Jewish pogrom of 1349 in Flanders
Jewish pogrom of 1349 in Flanders

Such communities lived separately, often separated from the rest of the city by stone walls, and the gates were locked at night. However, these fortified quarters had nothing to do with the ghetto. The walls were a privilege, and life on the block was completely voluntary.

The Jews had reason to fear. Riots on religious grounds happened quite often, and the authorities decided only on protective measures. Among these is the ban on leaving the quarter during Easter. It was on this holiday that the most cruel pogroms and bloody clashes took place. In some cities, Easter violence became a local custom, for example, it was supposed to burn a stuffed Jew for Easter or throw stones at the windows of their houses. And in Toulouse, until the 12th century, the count annually gave a ritual slap in the face to the head of the Jewish community.

The oldest Jewish quarters were located in the city center, often near the market. Trade was in full swing in them, and the expression "Jewish street" almost always meant "shopping street." At times the townspeople complained that most of the goods they could buy only in the Jewish quarter, and demanded to move the trade outside of it. But more often than not, this state of affairs was accepted as usual.

The structure of the Jewish quarter

In the large medieval Jewish quarter, in addition to residential buildings, there were all the indispensable components of a full-fledged city. Each such "city" included a center of spiritual and secular power - a synagogue, a midrash - a place where Torah is studied, a community house, a cemetery, a bathhouse and a hotel.

The quarter often had its own bakery for making traditional pastries. And in the dance house, weddings and other festive events were held.

Revelation at Sinai
Revelation at Sinai

The city authorities tried not to interfere in the life of the community. The quarter had its own laws and its own court in the synagogue. There was also a Christian who wanted to sue a Jew. Only in exceptional cases, when the communal authorities could not resolve the conflict, they turned to the city authorities for help.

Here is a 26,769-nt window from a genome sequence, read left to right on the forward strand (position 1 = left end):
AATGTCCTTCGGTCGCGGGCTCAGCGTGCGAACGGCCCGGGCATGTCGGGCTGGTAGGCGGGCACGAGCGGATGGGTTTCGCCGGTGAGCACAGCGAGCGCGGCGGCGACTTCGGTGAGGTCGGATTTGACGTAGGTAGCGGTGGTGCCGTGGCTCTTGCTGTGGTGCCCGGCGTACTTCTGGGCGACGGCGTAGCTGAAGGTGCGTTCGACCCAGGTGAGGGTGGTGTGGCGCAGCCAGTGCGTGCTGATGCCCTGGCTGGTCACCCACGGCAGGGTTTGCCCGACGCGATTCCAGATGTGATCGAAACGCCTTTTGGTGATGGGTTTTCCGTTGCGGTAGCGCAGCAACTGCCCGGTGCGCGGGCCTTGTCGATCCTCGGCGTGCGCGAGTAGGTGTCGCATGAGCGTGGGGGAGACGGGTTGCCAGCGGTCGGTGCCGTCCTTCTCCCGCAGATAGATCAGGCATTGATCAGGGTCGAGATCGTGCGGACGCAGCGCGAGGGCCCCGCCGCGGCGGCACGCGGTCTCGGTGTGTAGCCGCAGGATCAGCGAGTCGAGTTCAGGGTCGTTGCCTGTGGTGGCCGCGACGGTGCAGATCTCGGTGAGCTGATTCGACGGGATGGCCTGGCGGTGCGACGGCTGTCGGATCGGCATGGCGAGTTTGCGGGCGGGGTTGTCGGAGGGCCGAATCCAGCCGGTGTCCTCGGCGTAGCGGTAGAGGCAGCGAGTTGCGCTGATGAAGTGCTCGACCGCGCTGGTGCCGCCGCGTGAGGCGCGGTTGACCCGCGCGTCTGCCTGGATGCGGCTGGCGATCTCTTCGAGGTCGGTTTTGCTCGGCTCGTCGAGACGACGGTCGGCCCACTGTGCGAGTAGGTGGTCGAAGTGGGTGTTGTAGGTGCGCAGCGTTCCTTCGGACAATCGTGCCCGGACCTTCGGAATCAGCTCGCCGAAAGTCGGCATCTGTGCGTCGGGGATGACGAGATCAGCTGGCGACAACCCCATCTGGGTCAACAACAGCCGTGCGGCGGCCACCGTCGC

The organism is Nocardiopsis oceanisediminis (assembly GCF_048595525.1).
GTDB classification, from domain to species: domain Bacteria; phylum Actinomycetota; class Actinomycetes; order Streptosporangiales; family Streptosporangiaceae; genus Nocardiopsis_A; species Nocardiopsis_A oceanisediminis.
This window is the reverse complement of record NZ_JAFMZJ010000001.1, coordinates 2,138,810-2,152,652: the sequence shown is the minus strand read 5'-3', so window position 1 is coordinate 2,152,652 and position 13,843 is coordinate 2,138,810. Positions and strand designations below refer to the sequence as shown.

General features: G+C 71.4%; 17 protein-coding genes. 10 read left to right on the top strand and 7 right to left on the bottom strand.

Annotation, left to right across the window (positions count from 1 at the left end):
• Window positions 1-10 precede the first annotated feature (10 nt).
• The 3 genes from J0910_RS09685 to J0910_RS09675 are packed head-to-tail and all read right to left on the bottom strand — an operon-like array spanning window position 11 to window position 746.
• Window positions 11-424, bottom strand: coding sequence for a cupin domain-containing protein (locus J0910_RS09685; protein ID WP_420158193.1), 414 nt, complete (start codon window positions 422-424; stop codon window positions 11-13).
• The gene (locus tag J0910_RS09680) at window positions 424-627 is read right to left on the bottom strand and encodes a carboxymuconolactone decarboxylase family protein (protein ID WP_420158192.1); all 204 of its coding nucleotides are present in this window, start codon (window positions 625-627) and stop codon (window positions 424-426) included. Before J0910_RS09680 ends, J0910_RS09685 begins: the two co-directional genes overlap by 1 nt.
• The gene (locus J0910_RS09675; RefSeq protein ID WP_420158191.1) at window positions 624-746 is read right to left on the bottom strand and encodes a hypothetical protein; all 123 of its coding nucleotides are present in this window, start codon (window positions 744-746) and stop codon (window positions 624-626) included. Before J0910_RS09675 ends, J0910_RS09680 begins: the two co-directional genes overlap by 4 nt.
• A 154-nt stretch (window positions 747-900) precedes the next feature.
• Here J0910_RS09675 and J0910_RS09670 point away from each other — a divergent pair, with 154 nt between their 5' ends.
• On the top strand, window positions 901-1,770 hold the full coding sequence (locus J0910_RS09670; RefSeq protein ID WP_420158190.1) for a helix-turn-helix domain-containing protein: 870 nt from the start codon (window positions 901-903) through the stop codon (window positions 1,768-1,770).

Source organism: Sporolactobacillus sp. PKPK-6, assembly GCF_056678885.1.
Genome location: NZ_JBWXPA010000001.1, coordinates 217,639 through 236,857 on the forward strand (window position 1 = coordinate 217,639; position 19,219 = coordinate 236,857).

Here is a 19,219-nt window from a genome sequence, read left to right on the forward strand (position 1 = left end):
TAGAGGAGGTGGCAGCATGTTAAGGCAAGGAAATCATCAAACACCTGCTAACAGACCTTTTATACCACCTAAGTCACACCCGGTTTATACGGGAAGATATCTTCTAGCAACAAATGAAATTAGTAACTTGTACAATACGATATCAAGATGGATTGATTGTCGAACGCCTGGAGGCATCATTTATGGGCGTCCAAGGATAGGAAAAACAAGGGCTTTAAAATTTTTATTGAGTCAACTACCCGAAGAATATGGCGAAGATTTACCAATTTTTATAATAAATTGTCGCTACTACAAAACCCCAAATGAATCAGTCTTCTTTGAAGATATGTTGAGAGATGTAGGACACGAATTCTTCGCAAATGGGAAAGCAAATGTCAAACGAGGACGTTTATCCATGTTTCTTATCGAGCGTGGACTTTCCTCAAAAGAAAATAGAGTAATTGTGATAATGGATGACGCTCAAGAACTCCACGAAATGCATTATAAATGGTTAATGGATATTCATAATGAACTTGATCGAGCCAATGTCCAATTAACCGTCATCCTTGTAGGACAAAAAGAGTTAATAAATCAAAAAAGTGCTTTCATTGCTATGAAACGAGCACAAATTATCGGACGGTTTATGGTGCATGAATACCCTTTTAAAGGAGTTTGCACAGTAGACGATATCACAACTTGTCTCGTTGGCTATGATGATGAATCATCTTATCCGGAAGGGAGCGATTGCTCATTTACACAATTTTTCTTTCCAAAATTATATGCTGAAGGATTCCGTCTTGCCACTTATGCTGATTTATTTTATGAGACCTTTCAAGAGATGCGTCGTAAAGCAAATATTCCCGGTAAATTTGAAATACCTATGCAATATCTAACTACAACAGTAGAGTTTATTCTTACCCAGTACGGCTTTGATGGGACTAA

Most Jews in Germany had their own homes and even gardens. Some lived quite luxuriously.

For their privileges, the Jews were forced to pay an increased tax, but neither he nor the high stone walls could protect the Jews when the Black Death came in the 14th century.

The emergence of the ghetto

The enemy of the community was not disease at all, but the religious intolerance that gripped Christians in the face of the plague. Once again, as during the first crusades, a wave of brutal pogroms swept across Europe.

In many large cities, laws have been passed to prevent Jews. In the same places where Jewish communities survived, as, for example, in Rome, the Jews were forced to wear special insignia on their clothes and were finally isolated. This is how the ghettos arose, although the word itself would come into circulation only a century later - by the name of the Venetian Jewish quarter.

Reconstruction of the medieval synagogue in Cologne
Reconstruction of the medieval synagogue in Cologne

Now Jews could not live outside their stone walls. Even those who had long ago moved away from the community ended up in the ghetto. The number of restrictions grew: Jews were forbidden to engage in certain activities, to own land. Overcrowding and poverty turned the formerly well-groomed Jewish neighborhoods into slums.

The number of cities that did not want to provide refuge to Jews grew. So, from Western Europe, the Jews moved to Hungary, the Czech Republic and Poland, but this, as it turned out, was only a temporary measure.